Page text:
Produced 2004 by US-CERT, a government organization.

Note: This tip was previously published and is being re-distributed to increase awareness.

Terms of use

http://www.us-cert.gov/legal.html

This document can also be found at

http://www.us-cert.gov/cas/tips/ST04-014.html

For instructions on subscribing to or unsubscribing from this mailing list, visit
http://www.us-cert.gov/cas/signup.html.

Setup: Secure Nagios Server


Today i’ve found an interesting Article about setting up Nagios. This Webbased Monitor can observed through an Website on an Apache Server. Earlier i thought, that setting up an Nagios Server is difficult. But i’ve seen, that it is easy. I think i try it out.

(Author: Bill Keys via http://www.linuxsecurity.com; Thanks)

Introduction

Nagios is a monitoring software designed to let you know about problems on your hosts and networks quickly. You can configure it to be used on any network. Setting up a Nagios server on any Linux distribution is a very quick process however to make it a secure setup it takes some work. This article will not show you how to install Nagios since there are tons of them out there but it will show you in detail ways to improve your Nagios security.

You may be wondering why should I need to think about securing my Nagios server? Well, think about the amount of information the attacker can get if they compromise it.

All the examples below assumes you are using Ubuntu. However these examples will help any user running a Nagios server to make it more secure since the concepts will still apply.

Web interface

If you installed Nagios with one of the quick start guides out there, chances are that you setup the web interface. Since Nagios uses Apache to display it there are many security options.

Below is an example of apache configuration for a Nagios web interface:

Options ExecCGI
AllowOverride None
Order allow,deny
Allow from all
AuthName „Nagios Access“
AuthType Basic
AuthUserFile /usr/local/nagios/etc/htpasswd.users
Require valid-user

The ‚Allow from‘ option is used to provide access to only a certain IP address and/or network. The above example allows any IP address to access the web interface. The other security options are used for authentication. ‚AuthType‘ defines the type of authentication being used. There are two types you can choose from Basic or Digest. Basic authentication will transmit your passwords and username as clear text. However using Digest the passwords are transmitted as MD5 digests which is more secure then in clear text.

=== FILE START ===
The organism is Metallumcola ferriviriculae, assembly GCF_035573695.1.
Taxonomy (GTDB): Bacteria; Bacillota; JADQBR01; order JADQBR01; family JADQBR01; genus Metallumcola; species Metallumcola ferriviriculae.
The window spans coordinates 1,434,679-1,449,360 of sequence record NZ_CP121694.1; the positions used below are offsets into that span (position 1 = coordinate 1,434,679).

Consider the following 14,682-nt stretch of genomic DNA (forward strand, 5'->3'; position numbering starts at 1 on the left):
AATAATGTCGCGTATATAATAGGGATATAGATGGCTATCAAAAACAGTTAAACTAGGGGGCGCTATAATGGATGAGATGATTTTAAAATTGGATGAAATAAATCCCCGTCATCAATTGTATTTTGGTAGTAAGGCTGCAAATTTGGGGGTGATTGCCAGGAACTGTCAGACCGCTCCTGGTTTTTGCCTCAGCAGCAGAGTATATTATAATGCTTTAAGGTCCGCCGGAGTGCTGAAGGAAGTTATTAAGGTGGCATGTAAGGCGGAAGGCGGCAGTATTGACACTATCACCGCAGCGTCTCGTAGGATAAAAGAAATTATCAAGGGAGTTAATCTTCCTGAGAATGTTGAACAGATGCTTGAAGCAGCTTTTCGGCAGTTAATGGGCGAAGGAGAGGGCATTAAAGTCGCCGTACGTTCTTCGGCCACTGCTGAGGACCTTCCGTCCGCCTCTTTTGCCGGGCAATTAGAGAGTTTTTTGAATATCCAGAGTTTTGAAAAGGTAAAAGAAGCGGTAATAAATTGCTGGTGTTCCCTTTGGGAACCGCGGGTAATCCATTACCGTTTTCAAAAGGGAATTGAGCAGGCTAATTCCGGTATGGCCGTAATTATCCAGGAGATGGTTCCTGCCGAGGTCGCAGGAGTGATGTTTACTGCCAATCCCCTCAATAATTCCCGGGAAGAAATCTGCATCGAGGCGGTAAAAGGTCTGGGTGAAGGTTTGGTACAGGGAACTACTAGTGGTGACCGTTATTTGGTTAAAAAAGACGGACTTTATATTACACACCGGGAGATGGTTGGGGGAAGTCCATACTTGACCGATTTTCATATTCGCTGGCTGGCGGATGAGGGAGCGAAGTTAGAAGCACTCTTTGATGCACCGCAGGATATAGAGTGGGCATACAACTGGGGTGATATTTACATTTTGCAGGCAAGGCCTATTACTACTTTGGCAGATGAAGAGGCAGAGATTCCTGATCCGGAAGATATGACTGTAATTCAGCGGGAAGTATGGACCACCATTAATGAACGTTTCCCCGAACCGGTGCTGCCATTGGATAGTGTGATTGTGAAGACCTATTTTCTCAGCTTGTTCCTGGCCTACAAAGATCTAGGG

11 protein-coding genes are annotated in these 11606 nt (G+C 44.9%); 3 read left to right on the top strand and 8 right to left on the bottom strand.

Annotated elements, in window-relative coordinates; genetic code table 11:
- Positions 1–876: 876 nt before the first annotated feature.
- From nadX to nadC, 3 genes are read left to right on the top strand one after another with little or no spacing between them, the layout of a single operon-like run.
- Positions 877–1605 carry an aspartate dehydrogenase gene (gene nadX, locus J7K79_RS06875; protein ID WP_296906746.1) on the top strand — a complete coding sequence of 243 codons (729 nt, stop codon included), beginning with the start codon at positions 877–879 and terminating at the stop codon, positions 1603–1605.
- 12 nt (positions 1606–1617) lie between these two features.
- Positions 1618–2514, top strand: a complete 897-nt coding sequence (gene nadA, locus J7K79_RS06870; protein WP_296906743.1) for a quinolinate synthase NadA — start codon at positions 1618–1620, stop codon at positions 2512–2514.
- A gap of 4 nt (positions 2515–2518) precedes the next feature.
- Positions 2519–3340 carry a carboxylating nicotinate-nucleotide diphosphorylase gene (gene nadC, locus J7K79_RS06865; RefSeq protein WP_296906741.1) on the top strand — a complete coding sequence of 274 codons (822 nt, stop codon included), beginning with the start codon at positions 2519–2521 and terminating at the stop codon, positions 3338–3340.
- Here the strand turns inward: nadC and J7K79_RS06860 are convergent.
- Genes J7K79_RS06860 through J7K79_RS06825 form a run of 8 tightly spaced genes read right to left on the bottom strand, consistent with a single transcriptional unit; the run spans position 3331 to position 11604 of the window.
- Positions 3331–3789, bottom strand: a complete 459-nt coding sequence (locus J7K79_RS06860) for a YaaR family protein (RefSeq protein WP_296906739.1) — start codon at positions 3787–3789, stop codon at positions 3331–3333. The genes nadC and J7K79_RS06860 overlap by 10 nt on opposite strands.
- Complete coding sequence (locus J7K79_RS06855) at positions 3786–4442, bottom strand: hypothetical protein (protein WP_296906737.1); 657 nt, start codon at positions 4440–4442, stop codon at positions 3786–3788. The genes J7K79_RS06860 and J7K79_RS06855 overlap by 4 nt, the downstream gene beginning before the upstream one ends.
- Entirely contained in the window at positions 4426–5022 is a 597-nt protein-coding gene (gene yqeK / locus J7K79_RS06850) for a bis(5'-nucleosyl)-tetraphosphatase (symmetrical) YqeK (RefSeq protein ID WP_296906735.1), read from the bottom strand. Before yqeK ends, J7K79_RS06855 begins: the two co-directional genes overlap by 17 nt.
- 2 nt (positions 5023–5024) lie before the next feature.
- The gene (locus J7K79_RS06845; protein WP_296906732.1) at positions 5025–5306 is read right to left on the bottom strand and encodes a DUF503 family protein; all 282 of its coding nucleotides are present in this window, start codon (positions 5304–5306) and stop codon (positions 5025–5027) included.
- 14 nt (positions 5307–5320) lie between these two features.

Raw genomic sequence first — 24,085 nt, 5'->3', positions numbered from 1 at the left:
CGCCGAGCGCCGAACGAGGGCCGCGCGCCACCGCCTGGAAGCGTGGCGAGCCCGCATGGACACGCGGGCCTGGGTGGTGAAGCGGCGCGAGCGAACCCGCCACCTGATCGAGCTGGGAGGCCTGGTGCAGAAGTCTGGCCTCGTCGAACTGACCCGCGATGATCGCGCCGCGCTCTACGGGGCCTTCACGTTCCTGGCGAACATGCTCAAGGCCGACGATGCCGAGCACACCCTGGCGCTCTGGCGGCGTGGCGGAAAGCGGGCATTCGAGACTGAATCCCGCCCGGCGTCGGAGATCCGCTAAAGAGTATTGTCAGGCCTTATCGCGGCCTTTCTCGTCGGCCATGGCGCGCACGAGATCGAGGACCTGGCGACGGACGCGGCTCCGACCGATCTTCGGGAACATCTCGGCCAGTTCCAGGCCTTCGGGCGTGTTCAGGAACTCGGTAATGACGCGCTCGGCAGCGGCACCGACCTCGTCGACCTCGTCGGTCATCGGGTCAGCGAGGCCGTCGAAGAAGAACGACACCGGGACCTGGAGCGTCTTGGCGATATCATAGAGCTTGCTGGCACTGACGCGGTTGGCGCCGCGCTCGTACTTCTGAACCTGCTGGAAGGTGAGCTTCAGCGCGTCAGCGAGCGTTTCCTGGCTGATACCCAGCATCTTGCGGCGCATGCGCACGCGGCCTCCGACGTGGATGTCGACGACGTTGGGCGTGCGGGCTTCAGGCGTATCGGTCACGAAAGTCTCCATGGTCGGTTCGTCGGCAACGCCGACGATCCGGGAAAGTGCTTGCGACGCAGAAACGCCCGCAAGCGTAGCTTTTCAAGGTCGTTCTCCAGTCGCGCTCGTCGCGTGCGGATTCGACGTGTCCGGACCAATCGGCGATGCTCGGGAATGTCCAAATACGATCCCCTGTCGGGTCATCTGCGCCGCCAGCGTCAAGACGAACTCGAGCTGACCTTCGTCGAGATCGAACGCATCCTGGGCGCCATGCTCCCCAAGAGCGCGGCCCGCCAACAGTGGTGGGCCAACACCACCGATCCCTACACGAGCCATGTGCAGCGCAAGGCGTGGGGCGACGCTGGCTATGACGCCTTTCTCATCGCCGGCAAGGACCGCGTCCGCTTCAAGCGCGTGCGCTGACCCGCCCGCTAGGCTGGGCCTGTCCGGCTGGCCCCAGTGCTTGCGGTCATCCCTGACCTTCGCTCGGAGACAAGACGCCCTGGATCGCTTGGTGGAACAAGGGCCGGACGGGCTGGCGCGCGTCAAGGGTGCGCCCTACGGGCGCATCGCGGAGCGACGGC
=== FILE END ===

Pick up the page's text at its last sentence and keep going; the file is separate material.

After making some security improvement we get the below.

Options ExecCGI
AllowOverride None
Order allow,deny
Allow from 192.168.4.
AuthName „Nagios Access“
AuthType Digest
AuthDigestFile /usr/local/nagios/etc/htpasswd.users
Require valid-user

Now only computers on the 192.168.4.0 network can have access to the web interface. Also we are now using Digest authentication instead of the insecure method of Basic authentication.

Now we need to add users and passwords to allow accesses to the web interface. To add a new user using digest authentication use the below command:

# htdigest -c /usr/local/nagios/etc/htpasswd.users realm username

Digest is more secure then Basic authentication but the best way keep your username and passwords safe is to use SSL.

Make sure that you restart apache if you make any configuration changes.

# /etc/init.d/apache2 restart

Best Practices

This sections lists some of the best security practices when setting up an Nagios server.

  • Don’t Run Nagios As Root
  • There should be an normal user called nagios. If Nagios is running as root then if Nagios gets compromised then the attacker can do anything they want to your system.

  • Lock Down The Check Result Directory